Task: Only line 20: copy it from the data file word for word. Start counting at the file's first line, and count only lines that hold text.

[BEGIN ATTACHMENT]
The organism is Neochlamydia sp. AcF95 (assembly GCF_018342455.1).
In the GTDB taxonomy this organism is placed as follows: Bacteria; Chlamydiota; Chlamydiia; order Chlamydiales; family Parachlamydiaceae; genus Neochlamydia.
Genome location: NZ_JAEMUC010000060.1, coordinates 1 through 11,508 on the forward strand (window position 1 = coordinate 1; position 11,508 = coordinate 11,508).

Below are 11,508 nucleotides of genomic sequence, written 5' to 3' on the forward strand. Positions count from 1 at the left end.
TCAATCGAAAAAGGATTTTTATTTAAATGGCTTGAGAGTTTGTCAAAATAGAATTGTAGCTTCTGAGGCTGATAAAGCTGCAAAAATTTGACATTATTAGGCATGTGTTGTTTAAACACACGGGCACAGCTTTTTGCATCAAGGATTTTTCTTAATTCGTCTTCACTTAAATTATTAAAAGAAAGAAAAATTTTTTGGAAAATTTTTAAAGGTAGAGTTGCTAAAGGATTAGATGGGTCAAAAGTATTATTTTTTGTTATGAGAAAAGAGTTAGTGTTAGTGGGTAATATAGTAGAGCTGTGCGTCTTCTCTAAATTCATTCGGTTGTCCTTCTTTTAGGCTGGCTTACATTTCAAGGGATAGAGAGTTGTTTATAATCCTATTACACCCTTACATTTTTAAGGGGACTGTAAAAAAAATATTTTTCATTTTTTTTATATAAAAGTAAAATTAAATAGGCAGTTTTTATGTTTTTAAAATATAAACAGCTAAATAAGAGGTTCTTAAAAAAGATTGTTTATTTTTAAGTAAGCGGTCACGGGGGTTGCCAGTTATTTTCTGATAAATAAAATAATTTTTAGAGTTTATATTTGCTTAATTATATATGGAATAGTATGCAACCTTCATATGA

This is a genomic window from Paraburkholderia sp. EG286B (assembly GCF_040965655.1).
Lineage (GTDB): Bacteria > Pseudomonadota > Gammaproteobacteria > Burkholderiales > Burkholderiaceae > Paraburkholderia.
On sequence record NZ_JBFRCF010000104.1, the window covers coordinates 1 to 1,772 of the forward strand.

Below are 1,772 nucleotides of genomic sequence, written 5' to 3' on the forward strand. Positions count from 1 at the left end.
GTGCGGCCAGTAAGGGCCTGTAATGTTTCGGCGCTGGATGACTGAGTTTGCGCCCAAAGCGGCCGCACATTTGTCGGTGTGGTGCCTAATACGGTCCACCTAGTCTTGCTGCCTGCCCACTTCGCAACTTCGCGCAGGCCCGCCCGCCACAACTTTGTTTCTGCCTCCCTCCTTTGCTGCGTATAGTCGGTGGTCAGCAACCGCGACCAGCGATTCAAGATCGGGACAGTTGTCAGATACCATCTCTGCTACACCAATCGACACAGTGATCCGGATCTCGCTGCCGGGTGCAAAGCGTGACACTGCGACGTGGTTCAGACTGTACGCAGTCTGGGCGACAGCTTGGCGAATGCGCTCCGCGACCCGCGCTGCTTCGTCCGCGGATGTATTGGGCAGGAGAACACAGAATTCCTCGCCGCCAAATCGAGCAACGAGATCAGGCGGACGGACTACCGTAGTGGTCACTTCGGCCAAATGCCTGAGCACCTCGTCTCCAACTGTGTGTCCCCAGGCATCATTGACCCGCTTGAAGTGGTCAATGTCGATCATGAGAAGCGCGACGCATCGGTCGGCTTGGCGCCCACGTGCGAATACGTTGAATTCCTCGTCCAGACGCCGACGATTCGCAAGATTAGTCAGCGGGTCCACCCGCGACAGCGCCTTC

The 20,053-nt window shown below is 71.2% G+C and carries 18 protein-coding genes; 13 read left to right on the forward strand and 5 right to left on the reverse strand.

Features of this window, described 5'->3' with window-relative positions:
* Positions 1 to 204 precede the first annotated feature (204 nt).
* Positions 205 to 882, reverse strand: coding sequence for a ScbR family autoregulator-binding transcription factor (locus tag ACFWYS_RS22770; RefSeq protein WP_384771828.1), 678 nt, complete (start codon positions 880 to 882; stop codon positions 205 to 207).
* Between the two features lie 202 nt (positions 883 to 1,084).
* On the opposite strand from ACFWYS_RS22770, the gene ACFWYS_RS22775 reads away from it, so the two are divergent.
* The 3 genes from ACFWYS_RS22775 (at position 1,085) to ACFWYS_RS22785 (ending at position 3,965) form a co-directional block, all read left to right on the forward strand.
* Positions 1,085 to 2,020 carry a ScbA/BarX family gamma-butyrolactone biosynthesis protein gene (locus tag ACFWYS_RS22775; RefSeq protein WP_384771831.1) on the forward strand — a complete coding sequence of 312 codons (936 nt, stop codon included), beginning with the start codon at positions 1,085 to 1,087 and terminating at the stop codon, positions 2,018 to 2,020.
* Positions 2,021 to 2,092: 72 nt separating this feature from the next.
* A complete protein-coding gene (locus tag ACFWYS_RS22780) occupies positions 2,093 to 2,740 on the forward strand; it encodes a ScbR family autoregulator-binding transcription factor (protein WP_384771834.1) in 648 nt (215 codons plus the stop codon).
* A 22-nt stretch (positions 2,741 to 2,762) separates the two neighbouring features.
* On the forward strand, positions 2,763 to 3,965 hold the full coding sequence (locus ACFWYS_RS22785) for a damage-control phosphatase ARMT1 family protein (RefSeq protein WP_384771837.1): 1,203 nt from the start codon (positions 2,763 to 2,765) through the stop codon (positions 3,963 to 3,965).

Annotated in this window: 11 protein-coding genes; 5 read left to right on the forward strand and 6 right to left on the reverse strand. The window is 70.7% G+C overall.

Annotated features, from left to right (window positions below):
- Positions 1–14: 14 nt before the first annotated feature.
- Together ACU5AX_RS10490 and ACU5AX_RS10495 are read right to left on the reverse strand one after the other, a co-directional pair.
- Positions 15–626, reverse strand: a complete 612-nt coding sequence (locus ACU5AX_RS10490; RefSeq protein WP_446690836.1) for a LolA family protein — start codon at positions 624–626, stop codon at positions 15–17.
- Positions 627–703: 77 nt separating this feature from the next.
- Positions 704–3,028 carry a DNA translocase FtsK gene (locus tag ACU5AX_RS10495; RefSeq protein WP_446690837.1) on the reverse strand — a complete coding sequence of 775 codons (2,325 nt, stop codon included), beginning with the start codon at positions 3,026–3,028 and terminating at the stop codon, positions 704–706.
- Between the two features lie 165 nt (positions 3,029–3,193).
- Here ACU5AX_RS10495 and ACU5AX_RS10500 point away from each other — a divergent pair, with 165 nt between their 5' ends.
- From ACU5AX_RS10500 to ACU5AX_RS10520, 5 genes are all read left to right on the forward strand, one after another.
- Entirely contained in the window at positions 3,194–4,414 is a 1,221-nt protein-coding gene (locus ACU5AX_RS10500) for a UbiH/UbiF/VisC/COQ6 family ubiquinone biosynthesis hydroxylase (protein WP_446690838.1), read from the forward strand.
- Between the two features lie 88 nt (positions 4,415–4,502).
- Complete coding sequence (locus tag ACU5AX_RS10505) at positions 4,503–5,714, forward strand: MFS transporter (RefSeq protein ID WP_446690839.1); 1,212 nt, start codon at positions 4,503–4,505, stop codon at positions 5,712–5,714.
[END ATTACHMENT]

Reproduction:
* A complete protein-coding gene (locus tag ACFWYS_RS22780) occupies positions 2,093 to 2,740 on the forward strand; it encodes a ScbR family autoregulator-binding transcription factor (protein WP_384771834.1) in 648 nt (215 codons plus the stop codon).